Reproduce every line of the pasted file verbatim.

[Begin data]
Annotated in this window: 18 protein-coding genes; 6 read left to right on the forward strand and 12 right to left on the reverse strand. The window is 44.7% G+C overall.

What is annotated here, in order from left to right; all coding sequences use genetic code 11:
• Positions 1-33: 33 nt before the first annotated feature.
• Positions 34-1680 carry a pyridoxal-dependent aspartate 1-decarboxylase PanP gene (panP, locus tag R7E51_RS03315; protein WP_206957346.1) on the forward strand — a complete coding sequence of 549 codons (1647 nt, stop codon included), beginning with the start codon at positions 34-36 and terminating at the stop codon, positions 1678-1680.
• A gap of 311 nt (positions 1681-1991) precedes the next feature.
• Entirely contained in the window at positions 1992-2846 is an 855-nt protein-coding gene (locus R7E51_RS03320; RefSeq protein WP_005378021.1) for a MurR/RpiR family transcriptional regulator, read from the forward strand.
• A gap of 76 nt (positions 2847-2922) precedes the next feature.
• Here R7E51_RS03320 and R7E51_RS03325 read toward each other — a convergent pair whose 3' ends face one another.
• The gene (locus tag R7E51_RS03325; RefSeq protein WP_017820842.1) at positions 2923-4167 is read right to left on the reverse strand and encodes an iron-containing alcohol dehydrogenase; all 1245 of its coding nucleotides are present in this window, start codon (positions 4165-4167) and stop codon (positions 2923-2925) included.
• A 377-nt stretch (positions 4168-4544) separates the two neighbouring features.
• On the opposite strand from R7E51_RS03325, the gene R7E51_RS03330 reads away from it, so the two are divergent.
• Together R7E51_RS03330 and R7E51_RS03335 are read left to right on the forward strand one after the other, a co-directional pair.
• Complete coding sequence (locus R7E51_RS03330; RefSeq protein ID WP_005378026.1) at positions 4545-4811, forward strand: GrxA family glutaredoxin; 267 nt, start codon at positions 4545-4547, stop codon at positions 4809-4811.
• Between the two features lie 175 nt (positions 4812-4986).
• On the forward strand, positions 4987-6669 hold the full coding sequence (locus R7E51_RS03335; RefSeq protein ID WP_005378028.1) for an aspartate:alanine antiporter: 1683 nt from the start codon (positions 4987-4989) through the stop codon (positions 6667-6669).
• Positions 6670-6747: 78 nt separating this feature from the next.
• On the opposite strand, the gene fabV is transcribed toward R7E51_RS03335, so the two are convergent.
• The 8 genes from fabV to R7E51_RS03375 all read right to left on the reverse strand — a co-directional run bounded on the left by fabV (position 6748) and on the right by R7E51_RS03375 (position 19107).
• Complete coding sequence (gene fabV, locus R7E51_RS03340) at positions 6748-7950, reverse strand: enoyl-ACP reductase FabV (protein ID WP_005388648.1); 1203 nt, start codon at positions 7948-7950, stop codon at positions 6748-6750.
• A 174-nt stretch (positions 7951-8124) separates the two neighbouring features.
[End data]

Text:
Annotated in this window: 18 protein-coding genes; 6 read left to right on the forward strand and 12 right to left on the reverse strand. The window is 44.7% G+C overall.

What is annotated here, in order from left to right; all coding sequences use genetic code 11:
• Positions 1-33: 33 nt before the first annotated feature.
• Positions 34-1680 carry a pyridoxal-dependent aspartate 1-decarboxylase PanP gene (panP, locus tag R7E51_RS03315; protein WP_206957346.1) on the forward strand — a complete coding sequence of 549 codons (1647 nt, stop codon included), beginning with the start codon at positions 34-36 and terminating at the stop codon, positions 1678-1680.
• A gap of 311 nt (positions 1681-1991) precedes the next feature.
• Entirely contained in the window at positions 1992-2846 is an 855-nt protein-coding gene (locus R7E51_RS03320; RefSeq protein WP_005378021.1) for a MurR/RpiR family transcriptional regulator, read from the forward strand.
• A gap of 76 nt (positions 2847-2922) precedes the next feature.
• Here R7E51_RS03320 and R7E51_RS03325 read toward each other — a convergent pair whose 3' ends face one another.
• The gene (locus tag R7E51_RS03325; RefSeq protein WP_017820842.1) at positions 2923-4167 is read right to left on the reverse strand and encodes an iron-containing alcohol dehydrogenase; all 1245 of its coding nucleotides are present in this window, start codon (positions 4165-4167) and stop codon (positions 2923-2925) included.
• A 377-nt stretch (positions 4168-4544) separates the two neighbouring features.
• On the opposite strand from R7E51_RS03325, the gene R7E51_RS03330 reads away from it, so the two are divergent.
• Together R7E51_RS03330 and R7E51_RS03335 are read left to right on the forward strand one after the other, a co-directional pair.
• Complete coding sequence (locus R7E51_RS03330; RefSeq protein ID WP_005378026.1) at positions 4545-4811, forward strand: GrxA family glutaredoxin; 267 nt, start codon at positions 4545-4547, stop codon at positions 4809-4811.
• Between the two features lie 175 nt (positions 4812-4986).
• On the forward strand, positions 4987-6669 hold the full coding sequence (locus R7E51_RS03335; RefSeq protein ID WP_005378028.1) for an aspartate:alanine antiporter: 1683 nt from the start codon (positions 4987-4989) through the stop codon (positions 6667-6669).
• Positions 6670-6747: 78 nt separating this feature from the next.
• On the opposite strand, the gene fabV is transcribed toward R7E51_RS03335, so the two are convergent.
• The 8 genes from fabV to R7E51_RS03375 all read right to left on the reverse strand — a co-directional run bounded on the left by fabV (position 6748) and on the right by R7E51_RS03375 (position 19107).
• Complete coding sequence (gene fabV, locus R7E51_RS03340) at positions 6748-7950, reverse strand: enoyl-ACP reductase FabV (protein ID WP_005388648.1); 1203 nt, start codon at positions 7948-7950, stop codon at positions 6748-6750.
• A 174-nt stretch (positions 7951-8124) separates the two neighbouring features.